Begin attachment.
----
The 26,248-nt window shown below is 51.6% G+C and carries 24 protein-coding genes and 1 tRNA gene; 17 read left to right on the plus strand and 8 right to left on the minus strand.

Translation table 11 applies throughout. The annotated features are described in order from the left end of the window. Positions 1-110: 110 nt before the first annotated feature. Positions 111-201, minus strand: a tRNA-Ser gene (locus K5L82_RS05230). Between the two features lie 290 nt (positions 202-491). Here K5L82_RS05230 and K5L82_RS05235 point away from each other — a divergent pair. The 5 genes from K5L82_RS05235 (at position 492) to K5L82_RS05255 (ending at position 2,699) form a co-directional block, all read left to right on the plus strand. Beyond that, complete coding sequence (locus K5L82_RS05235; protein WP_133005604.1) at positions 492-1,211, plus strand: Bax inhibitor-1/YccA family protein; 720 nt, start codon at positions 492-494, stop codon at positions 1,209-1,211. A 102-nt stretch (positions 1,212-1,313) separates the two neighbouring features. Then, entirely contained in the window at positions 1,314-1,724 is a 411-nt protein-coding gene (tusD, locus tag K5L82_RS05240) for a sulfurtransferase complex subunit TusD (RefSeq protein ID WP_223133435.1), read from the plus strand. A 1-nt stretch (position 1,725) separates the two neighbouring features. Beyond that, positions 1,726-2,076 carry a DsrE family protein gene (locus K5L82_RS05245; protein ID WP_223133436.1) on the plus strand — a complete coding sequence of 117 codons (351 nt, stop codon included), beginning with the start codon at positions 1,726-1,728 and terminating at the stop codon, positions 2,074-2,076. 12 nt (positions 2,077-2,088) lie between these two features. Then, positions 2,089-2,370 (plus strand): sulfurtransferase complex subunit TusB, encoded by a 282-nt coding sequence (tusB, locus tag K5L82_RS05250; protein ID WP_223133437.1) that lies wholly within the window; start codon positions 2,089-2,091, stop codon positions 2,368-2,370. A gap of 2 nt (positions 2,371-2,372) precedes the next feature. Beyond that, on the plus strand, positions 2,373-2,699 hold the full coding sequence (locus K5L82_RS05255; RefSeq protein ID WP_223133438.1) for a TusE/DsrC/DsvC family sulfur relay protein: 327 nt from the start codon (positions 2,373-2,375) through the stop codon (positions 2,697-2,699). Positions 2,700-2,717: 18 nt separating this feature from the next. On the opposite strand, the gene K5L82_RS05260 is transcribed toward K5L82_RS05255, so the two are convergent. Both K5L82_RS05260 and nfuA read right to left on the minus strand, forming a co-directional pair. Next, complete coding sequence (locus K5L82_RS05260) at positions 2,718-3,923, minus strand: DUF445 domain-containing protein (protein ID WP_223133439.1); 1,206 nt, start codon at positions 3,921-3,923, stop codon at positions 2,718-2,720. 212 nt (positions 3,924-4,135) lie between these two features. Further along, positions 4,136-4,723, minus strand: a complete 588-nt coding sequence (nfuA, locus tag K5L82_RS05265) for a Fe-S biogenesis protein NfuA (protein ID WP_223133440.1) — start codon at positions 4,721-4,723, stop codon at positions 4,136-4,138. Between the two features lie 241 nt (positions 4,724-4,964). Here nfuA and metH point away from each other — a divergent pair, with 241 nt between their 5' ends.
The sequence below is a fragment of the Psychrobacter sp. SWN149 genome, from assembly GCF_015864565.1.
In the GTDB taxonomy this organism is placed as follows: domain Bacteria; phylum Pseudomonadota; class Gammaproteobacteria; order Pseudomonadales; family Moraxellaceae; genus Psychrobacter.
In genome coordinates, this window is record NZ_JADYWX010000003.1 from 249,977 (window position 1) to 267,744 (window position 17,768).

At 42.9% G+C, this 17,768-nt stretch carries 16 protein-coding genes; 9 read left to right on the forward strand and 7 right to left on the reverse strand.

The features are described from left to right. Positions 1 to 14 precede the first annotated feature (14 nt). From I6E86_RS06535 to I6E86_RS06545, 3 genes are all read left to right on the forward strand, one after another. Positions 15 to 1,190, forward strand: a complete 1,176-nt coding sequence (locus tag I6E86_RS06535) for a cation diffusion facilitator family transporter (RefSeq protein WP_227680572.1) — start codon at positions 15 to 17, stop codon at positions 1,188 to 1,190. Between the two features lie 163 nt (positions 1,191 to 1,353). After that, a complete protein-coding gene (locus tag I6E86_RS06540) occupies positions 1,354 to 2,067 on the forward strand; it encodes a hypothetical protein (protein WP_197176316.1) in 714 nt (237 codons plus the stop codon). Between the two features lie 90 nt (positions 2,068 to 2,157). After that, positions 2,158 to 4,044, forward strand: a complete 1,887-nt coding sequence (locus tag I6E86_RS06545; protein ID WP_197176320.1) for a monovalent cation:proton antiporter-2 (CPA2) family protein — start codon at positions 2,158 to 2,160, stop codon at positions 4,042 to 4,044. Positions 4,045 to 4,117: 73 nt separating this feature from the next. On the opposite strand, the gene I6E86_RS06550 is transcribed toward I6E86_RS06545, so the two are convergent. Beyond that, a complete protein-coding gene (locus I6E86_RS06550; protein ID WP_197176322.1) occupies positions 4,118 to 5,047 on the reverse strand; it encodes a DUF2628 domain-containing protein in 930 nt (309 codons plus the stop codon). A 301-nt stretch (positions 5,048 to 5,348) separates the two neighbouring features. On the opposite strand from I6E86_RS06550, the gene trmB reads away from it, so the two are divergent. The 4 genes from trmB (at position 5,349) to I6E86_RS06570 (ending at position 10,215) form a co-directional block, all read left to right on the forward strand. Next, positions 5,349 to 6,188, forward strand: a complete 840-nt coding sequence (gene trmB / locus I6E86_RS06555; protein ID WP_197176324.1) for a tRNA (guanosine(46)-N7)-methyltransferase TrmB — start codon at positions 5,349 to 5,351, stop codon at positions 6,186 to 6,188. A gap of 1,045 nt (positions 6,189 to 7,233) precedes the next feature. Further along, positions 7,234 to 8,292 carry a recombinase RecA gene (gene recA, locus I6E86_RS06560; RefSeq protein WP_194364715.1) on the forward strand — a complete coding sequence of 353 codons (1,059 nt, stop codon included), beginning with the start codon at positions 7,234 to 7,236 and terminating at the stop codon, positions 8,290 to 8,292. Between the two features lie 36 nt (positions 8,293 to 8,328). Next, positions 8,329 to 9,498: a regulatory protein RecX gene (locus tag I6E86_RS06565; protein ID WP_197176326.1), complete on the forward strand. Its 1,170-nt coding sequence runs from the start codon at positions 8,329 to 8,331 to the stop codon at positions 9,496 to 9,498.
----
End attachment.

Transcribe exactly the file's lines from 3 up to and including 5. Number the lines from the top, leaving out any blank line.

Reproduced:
The sequence below is a fragment of the Psychrobacter sp. SWN149 genome, from assembly GCF_015864565.1.
In the GTDB taxonomy this organism is placed as follows: domain Bacteria; phylum Pseudomonadota; class Gammaproteobacteria; order Pseudomonadales; family Moraxellaceae; genus Psychrobacter.
In genome coordinates, this window is record NZ_JADYWX010000003.1 from 249,977 (window position 1) to 267,744 (window position 17,768).